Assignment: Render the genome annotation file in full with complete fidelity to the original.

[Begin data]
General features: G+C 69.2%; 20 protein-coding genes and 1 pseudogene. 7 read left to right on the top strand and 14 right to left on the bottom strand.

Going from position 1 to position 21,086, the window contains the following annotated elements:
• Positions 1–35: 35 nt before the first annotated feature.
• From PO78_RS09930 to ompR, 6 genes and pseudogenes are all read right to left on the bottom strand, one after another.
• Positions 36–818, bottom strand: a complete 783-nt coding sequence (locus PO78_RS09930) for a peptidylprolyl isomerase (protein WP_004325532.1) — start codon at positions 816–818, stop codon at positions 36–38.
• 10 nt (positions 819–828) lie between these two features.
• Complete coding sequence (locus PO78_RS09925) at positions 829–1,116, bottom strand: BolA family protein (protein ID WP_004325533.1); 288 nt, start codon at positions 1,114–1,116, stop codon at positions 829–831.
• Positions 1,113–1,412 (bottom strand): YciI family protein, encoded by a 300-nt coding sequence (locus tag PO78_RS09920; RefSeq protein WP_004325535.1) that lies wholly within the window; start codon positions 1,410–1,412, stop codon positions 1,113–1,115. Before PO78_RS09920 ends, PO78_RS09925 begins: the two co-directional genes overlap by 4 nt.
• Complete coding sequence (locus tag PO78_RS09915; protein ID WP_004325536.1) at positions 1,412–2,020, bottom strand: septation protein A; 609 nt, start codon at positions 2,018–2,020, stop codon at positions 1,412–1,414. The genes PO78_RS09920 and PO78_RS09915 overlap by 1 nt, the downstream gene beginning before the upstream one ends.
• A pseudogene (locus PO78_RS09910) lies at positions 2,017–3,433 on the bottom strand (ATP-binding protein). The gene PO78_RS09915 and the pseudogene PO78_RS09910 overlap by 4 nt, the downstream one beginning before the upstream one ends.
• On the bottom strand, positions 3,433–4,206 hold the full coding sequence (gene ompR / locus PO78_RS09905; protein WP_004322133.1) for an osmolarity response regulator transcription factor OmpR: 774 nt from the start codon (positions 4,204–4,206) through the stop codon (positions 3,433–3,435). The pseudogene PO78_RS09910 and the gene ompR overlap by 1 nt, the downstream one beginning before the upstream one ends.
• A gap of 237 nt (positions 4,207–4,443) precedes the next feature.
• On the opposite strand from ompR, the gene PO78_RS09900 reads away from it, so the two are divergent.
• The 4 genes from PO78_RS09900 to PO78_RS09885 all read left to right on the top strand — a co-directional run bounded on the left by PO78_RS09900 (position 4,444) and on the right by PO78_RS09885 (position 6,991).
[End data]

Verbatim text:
General features: G+C 69.2%; 20 protein-coding genes and 1 pseudogene. 7 read left to right on the top strand and 14 right to left on the bottom strand.

Going from position 1 to position 21,086, the window contains the following annotated elements:
• Positions 1–35: 35 nt before the first annotated feature.
• From PO78_RS09930 to ompR, 6 genes and pseudogenes are all read right to left on the bottom strand, one after another.
• Positions 36–818, bottom strand: a complete 783-nt coding sequence (locus PO78_RS09930) for a peptidylprolyl isomerase (protein WP_004325532.1) — start codon at positions 816–818, stop codon at positions 36–38.
• 10 nt (positions 819–828) lie between these two features.
• Complete coding sequence (locus PO78_RS09925) at positions 829–1,116, bottom strand: BolA family protein (protein ID WP_004325533.1); 288 nt, start codon at positions 1,114–1,116, stop codon at positions 829–831.
• Positions 1,113–1,412 (bottom strand): YciI family protein, encoded by a 300-nt coding sequence (locus tag PO78_RS09920; RefSeq protein WP_004325535.1) that lies wholly within the window; start codon positions 1,410–1,412, stop codon positions 1,113–1,115. Before PO78_RS09920 ends, PO78_RS09925 begins: the two co-directional genes overlap by 4 nt.
• Complete coding sequence (locus tag PO78_RS09915; protein ID WP_004325536.1) at positions 1,412–2,020, bottom strand: septation protein A; 609 nt, start codon at positions 2,018–2,020, stop codon at positions 1,412–1,414. The genes PO78_RS09920 and PO78_RS09915 overlap by 1 nt, the downstream gene beginning before the upstream one ends.
• A pseudogene (locus PO78_RS09910) lies at positions 2,017–3,433 on the bottom strand (ATP-binding protein). The gene PO78_RS09915 and the pseudogene PO78_RS09910 overlap by 4 nt, the downstream one beginning before the upstream one ends.
• On the bottom strand, positions 3,433–4,206 hold the full coding sequence (gene ompR / locus PO78_RS09905; protein WP_004322133.1) for an osmolarity response regulator transcription factor OmpR: 774 nt from the start codon (positions 4,204–4,206) through the stop codon (positions 3,433–3,435). The pseudogene PO78_RS09910 and the gene ompR overlap by 1 nt, the downstream one beginning before the upstream one ends.
• A gap of 237 nt (positions 4,207–4,443) precedes the next feature.
• On the opposite strand from ompR, the gene PO78_RS09900 reads away from it, so the two are divergent.
• The 4 genes from PO78_RS09900 to PO78_RS09885 all read left to right on the top strand — a co-directional run bounded on the left by PO78_RS09900 (position 4,444) and on the right by PO78_RS09885 (position 6,991).